How Peanuts Creator Charles Schultz Helped Inspire Calvin and Hobbes

Calvin & Hobbes creator Bill Watterson was inspired by Peanuts cartoonist Charles Schulz because he had once received a letter from a comic hero.

While Calvin & Hobbes ranks among the greatest comic strips of all time, creator Bill Watterson has revealed that he was inspired by another famous cartoonist, Bill Schulz of Peanuts. Watson has made no secret of citing Schulz and his work in his signature collection as one of his main inspirations. However, thanks to a letter written by Schultz himself to the young Watson, the cartoonist was motivated to start a career in comics.

In Bill Watterson's 10th Anniversary Calvin & Hobbes Book, the cartoonist reflects on what inspired him to start drawing. Watson said Charles Schultz's "Peanuts" was one of the first books he ever read, and once he saw the adventure starring Charlie Brown and Snoopy, he knew he wanted to be a cartoonist. As a fourth grader, Watson would write a letter to Schultz, the legendary cartoonist's response to the young man, which would be an important impetus to his later career.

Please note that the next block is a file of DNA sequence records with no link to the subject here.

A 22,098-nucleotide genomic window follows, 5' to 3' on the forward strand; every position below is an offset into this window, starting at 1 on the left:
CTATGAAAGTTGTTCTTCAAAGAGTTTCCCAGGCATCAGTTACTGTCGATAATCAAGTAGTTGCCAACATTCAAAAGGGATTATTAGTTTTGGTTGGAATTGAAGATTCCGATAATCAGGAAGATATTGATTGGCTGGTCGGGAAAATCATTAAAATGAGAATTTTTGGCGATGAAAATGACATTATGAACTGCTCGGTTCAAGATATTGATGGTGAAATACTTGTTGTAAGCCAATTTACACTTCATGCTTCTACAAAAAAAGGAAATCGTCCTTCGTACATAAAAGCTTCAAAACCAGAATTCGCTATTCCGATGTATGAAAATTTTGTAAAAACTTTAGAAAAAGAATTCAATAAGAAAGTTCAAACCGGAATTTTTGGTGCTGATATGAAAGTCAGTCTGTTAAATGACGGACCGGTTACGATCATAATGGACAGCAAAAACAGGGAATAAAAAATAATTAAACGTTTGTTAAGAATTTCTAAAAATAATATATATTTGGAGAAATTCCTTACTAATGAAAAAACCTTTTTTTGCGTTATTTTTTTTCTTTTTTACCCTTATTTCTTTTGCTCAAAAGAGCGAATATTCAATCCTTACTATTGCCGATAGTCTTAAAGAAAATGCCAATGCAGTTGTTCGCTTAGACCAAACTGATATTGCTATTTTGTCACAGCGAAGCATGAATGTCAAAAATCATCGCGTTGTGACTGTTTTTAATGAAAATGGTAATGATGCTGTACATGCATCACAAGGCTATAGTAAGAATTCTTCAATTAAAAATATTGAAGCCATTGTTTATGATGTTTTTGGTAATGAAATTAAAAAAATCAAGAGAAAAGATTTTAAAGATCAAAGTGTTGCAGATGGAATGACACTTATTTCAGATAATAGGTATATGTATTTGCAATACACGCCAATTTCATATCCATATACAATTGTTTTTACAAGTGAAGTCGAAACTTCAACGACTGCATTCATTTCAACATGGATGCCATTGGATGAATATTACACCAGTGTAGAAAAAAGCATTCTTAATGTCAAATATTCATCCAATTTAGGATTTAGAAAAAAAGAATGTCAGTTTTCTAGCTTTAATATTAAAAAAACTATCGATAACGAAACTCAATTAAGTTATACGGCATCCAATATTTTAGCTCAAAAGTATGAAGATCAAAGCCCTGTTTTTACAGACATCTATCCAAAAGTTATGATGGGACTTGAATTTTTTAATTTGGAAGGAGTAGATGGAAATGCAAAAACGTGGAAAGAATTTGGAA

In 1968, Charles Schultz responded to a young Bill Watson who told the creator of the Peanuts comics that he dreamed of being a cartoonist like him. Schultz wrote a letter in an envelope saying Snoopy and Charlie Brown and writing a letter to Watson. In his reply, he thanked Watson for taking the time to write him a letter. He wrote that he was "delighted to know you enjoyed the comic so much" and wished he would keep reading it for years to come. Schultz signed the letter, which resurfaced decades after it was originally sent to the founders of Calvin and Hobbes.

While Schultz was Bill Watson's main inspiration, the legendary Calvin and Hobbes creator revealed two other comic strips that were "very inspiring" to him. He lists George Herriman's Krazy Kat and Walt Kelly's Pogo as two other comic books that taught him how to write and draw comic strips. However, Charles Schultz's Peanuts was the strip that made him want to start his own comics and become a cartoonist.

While Charles Schultz's note may have had prewritten comments, since the Peanuts cartoonist probably receives thousands of letters a year and responds to all of them with the same general response, the message is clearly of interest to young Bill Watson and helped spark his career as a cartoonist. However, it is unlikely that Schultz knew he was writing back to a One day he will produce work as influential as his comic strips with Calvin & Hobbes.

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